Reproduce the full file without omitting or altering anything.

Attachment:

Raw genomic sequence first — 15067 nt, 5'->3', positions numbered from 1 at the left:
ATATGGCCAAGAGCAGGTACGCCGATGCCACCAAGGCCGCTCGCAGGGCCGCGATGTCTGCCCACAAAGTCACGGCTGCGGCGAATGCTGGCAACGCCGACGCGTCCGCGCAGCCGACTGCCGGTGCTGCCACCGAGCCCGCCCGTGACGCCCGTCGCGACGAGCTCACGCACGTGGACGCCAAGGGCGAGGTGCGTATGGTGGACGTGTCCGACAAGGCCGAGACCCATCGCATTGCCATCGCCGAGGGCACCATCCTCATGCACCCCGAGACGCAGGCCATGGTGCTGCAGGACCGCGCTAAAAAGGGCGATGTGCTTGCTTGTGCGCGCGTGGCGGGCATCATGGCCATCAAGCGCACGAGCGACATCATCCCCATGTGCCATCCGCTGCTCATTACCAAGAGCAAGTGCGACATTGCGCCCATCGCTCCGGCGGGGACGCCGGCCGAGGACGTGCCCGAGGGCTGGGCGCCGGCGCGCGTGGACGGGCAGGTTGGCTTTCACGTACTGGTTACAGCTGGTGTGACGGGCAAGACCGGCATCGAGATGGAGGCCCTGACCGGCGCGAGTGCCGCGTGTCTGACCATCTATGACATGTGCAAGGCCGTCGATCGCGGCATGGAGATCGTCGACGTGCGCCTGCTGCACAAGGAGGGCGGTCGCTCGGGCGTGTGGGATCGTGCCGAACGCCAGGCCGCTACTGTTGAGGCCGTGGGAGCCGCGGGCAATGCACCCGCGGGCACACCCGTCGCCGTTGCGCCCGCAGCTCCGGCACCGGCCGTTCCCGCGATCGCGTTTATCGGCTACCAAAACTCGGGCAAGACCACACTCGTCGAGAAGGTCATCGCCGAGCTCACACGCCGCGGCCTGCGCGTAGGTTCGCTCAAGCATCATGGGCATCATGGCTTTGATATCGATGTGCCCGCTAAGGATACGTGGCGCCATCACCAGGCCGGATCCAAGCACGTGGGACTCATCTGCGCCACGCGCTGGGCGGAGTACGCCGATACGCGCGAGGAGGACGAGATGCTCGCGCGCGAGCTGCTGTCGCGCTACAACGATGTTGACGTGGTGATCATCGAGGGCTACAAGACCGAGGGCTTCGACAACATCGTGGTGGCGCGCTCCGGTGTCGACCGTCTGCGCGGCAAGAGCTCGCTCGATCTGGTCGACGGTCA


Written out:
Raw genomic sequence first — 15067 nt, 5'->3', positions numbered from 1 at the left:
ATATGGCCAAGAGCAGGTACGCCGATGCCACCAAGGCCGCTCGCAGGGCCGCGATGTCTGCCCACAAAGTCACGGCTGCGGCGAATGCTGGCAACGCCGACGCGTCCGCGCAGCCGACTGCCGGTGCTGCCACCGAGCCCGCCCGTGACGCCCGTCGCGACGAGCTCACGCACGTGGACGCCAAGGGCGAGGTGCGTATGGTGGACGTGTCCGACAAGGCCGAGACCCATCGCATTGCCATCGCCGAGGGCACCATCCTCATGCACCCCGAGACGCAGGCCATGGTGCTGCAGGACCGCGCTAAAAAGGGCGATGTGCTTGCTTGTGCGCGCGTGGCGGGCATCATGGCCATCAAGCGCACGAGCGACATCATCCCCATGTGCCATCCGCTGCTCATTACCAAGAGCAAGTGCGACATTGCGCCCATCGCTCCGGCGGGGACGCCGGCCGAGGACGTGCCCGAGGGCTGGGCGCCGGCGCGCGTGGACGGGCAGGTTGGCTTTCACGTACTGGTTACAGCTGGTGTGACGGGCAAGACCGGCATCGAGATGGAGGCCCTGACCGGCGCGAGTGCCGCGTGTCTGACCATCTATGACATGTGCAAGGCCGTCGATCGCGGCATGGAGATCGTCGACGTGCGCCTGCTGCACAAGGAGGGCGGTCGCTCGGGCGTGTGGGATCGTGCCGAACGCCAGGCCGCTACTGTTGAGGCCGTGGGAGCCGCGGGCAATGCACCCGCGGGCACACCCGTCGCCGTTGCGCCCGCAGCTCCGGCACCGGCCGTTCCCGCGATCGCGTTTATCGGCTACCAAAACTCGGGCAAGACCACACTCGTCGAGAAGGTCATCGCCGAGCTCACACGCCGCGGCCTGCGCGTAGGTTCGCTCAAGCATCATGGGCATCATGGCTTTGATATCGATGTGCCCGCTAAGGATACGTGGCGCCATCACCAGGCCGGATCCAAGCACGTGGGACTCATCTGCGCCACGCGCTGGGCGGAGTACGCCGATACGCGCGAGGAGGACGAGATGCTCGCGCGCGAGCTGCTGTCGCGCTACAACGATGTTGACGTGGTGATCATCGAGGGCTACAAGACCGAGGGCTTCGACAACATCGTGGTGGCGCGCTCCGGTGTCGACCGTCTGCGCGGCAAGAGCTCGCTCGATCTGGTCGACGGTCA